Imagine if your employer used the strategy of delegating the organization’s key initiatives to a responsive, dedicated, and creative group of individuals able to effectively manage objectives and priorities, think strategically, and produce extraordinary results. Your first thought might be that this is the role served by your senior and mid-level managers, and you would be right.
However, as managers are often stretched beyond capacity to effectively manage time and responsibilities, it may become necessary to look for alternative solutions. Enter the peer-based committee, also referred to as an employee task force or action committee.
When operating under clear expectations with oversight and direction from senior management, the peer-based committee can fulfill an important niche, bridging the gap between strategic planning and the organization’s daily operations. If we think of the committee’s objectives as strategic in nature, then it makes perfect sense that the committee’s structure and composition are based on several key strategies designed to produce results.
In order for the committee to be effective in its charge, the first step to success is defining the committee’s purpose – i.e., what is it that needs to be accomplished? Providing clear definition of the goals, objectives, and responsibilities of the committee builds a solid foundation by giving direction and establishing expectations for the committee, its members, and senior management.
Defining the committee’s membership composition is a key factor for success. Ideally, the committee’s membership should represent the cross-functional structure of an organization’s departments and job functions, while consciously maintaining an effective group size. This strategy provides a varied level of knowledge and expertise, helping to ensure that committee business is handled with objectivity and a complete perspective.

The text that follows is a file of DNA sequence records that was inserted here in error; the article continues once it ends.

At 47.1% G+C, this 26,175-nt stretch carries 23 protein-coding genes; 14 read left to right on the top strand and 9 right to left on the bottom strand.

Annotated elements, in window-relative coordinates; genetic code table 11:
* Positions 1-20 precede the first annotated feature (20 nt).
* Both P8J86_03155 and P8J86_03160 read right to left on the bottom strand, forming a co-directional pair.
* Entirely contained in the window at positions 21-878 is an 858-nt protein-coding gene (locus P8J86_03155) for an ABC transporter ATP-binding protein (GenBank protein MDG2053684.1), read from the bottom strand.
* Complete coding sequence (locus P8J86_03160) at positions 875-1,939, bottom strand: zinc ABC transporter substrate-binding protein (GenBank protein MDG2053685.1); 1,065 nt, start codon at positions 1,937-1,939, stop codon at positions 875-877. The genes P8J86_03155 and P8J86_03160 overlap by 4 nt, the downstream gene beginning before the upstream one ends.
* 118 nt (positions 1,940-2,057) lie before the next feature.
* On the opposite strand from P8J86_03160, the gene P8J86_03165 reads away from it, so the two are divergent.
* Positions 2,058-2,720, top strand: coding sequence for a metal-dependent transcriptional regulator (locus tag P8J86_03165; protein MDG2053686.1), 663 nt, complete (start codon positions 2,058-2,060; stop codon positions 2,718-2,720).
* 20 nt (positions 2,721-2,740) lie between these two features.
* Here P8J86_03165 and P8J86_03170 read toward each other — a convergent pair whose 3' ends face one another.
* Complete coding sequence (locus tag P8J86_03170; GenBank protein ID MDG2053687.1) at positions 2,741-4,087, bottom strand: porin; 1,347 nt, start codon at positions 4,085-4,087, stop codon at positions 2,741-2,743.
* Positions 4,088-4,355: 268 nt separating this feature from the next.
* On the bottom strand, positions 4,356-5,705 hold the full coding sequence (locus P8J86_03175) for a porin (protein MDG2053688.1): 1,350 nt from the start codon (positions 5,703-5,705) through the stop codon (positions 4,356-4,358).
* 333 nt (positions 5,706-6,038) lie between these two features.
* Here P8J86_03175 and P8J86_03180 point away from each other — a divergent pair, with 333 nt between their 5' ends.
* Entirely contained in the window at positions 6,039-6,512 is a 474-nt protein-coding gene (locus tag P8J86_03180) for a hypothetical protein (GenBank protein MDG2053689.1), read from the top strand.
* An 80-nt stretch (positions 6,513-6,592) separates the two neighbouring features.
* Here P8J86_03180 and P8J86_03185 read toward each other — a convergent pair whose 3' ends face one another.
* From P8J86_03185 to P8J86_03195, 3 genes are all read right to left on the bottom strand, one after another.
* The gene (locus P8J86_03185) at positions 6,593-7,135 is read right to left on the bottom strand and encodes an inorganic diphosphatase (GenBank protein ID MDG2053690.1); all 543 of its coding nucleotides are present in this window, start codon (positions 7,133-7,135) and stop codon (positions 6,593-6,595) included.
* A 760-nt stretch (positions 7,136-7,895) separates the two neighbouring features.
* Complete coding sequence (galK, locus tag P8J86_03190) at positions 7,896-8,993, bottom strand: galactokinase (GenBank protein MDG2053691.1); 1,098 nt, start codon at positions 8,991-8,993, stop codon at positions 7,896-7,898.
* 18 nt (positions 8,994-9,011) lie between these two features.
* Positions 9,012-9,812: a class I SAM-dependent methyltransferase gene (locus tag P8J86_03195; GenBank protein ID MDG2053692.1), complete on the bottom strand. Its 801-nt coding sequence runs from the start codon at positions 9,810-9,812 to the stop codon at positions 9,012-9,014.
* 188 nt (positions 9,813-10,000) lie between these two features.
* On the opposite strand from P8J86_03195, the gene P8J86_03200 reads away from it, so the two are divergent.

After defining the committee’s composition, the process of candidate selection can begin, which perhaps is the most strategic initiative of all, because the committee’s success and effectiveness are dependent upon having the “right” people involved. The best candidates are those that have proven their ability to consistently exceed expectations, and are respected by their peers and management. In other words, the committee should be comprised of the organization’s future leaders, who will gain experience and visibility while building important leadership skills.
The committee’s effectiveness is highly dependent upon having an open and direct channel of communication with senior management, allowing for a frequent exchange of vital information. Additionally, if given some autonomy and encouragement to think outside the proverbial box, team members begin to work in a collaborative and innovative manner.
Upon successfully demonstrating their ability to work together to effectively manage existing initiatives and expectations, the team will be ready to assume ownership of items more strategic and complex in nature. Continuing to provide challenge and reward will aid in the professional development of the committee members, resulting in a highly professional, strategic, and effective team poised for success.
In my years working for a local community bank, I had the opportunity to serve on three such peer-based committees with an amazing group of colleagues. We “owned” oversight of company culture, communications, employee recognition, parties & celebrations, and innovation, to name just a few. Together, we accomplished so much, which still fills me with a great sense of pride all these years later.